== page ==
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March 27, 1981

Magic and Medicine

Author Affiliations

University of South Alabama Mobile

JAMA. 1981;245(12):1252. doi:10.1001/jama.1981.03310370044028

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A visiting anthropologist was kind enough to conduct medicine rounds at our hospital. He spoke on healing magic as it is performed in India. He mentioned that the standard fee for curing anything was one chicken. He also pointed out that the shamans had a cure rate roughly equal to that of Western-trained physicians practicing in their own countries.

At question time the older physicians in the room were willing to agree that a faith in a physician's ability to cure was a part of their own practices. The younger physicians, the residents, and the students kept silent—I had a feeling that their thoughts were half "poppycock" and half "I hope I can get a CAT scan for my patient today."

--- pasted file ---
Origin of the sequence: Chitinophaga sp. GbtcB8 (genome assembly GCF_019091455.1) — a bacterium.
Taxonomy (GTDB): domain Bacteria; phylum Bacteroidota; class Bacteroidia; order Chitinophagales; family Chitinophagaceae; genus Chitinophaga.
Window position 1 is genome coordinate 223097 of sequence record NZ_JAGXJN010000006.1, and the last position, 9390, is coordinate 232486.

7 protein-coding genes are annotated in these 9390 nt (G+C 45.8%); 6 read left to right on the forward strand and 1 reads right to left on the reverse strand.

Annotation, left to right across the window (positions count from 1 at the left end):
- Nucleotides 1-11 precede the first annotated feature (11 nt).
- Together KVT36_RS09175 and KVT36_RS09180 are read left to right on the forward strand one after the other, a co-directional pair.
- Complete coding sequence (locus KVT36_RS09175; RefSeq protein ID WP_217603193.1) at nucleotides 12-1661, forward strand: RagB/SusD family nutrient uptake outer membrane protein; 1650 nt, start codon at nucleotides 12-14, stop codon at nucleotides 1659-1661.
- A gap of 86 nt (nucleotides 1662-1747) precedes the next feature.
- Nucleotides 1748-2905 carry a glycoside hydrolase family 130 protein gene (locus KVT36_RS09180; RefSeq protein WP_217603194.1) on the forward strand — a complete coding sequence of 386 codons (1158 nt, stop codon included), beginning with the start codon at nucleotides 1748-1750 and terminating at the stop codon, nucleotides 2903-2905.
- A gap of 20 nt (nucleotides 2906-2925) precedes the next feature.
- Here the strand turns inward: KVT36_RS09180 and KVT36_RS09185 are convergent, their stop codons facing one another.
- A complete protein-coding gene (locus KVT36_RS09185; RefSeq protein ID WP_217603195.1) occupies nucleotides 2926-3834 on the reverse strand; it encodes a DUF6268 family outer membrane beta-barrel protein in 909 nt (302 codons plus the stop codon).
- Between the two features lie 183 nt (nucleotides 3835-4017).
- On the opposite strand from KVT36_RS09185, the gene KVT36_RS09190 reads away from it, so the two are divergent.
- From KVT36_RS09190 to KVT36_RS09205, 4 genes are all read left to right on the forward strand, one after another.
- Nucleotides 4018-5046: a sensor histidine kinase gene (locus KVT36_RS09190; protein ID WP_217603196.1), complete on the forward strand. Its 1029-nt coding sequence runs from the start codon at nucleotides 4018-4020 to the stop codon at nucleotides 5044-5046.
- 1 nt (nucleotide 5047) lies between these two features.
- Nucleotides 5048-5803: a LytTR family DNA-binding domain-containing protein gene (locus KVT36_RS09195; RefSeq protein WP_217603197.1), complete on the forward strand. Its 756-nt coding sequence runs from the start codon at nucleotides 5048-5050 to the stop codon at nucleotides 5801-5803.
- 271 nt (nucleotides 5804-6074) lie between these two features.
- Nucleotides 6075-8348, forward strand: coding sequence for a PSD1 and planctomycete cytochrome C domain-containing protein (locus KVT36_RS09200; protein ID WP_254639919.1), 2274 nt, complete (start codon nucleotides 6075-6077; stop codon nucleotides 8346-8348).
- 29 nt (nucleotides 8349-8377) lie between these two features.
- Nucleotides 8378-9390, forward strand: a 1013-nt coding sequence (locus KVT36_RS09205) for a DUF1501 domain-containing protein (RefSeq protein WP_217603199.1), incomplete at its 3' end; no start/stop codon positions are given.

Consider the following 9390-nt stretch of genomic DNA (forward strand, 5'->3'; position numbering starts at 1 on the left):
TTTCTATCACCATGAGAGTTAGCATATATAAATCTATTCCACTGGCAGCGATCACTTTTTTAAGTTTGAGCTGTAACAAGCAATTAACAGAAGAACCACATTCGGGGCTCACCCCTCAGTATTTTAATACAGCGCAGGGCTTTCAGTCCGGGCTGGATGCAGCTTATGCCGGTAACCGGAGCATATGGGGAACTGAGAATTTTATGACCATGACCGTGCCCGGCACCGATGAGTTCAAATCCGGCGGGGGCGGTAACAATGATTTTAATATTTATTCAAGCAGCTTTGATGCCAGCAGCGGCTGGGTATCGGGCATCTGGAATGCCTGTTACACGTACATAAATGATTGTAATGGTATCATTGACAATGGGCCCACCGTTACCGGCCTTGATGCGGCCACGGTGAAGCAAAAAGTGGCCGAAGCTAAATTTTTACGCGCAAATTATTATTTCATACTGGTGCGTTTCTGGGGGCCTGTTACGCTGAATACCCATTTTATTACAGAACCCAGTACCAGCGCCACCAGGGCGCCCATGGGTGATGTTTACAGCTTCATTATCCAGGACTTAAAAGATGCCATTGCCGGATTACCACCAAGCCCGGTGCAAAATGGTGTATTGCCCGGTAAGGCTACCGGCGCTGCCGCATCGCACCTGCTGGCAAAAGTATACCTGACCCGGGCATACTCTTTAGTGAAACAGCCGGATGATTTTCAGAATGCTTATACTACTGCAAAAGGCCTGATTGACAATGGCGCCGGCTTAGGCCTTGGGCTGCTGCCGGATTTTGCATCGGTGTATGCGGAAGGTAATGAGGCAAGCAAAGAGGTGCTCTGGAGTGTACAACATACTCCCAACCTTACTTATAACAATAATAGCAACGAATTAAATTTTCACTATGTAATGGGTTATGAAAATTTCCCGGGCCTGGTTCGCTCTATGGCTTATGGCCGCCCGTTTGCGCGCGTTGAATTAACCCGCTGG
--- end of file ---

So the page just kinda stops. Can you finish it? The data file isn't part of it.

Setting aside the question of whether technology is its own form of magic, I would propose that magic of the traditional kind is very much a part of medicine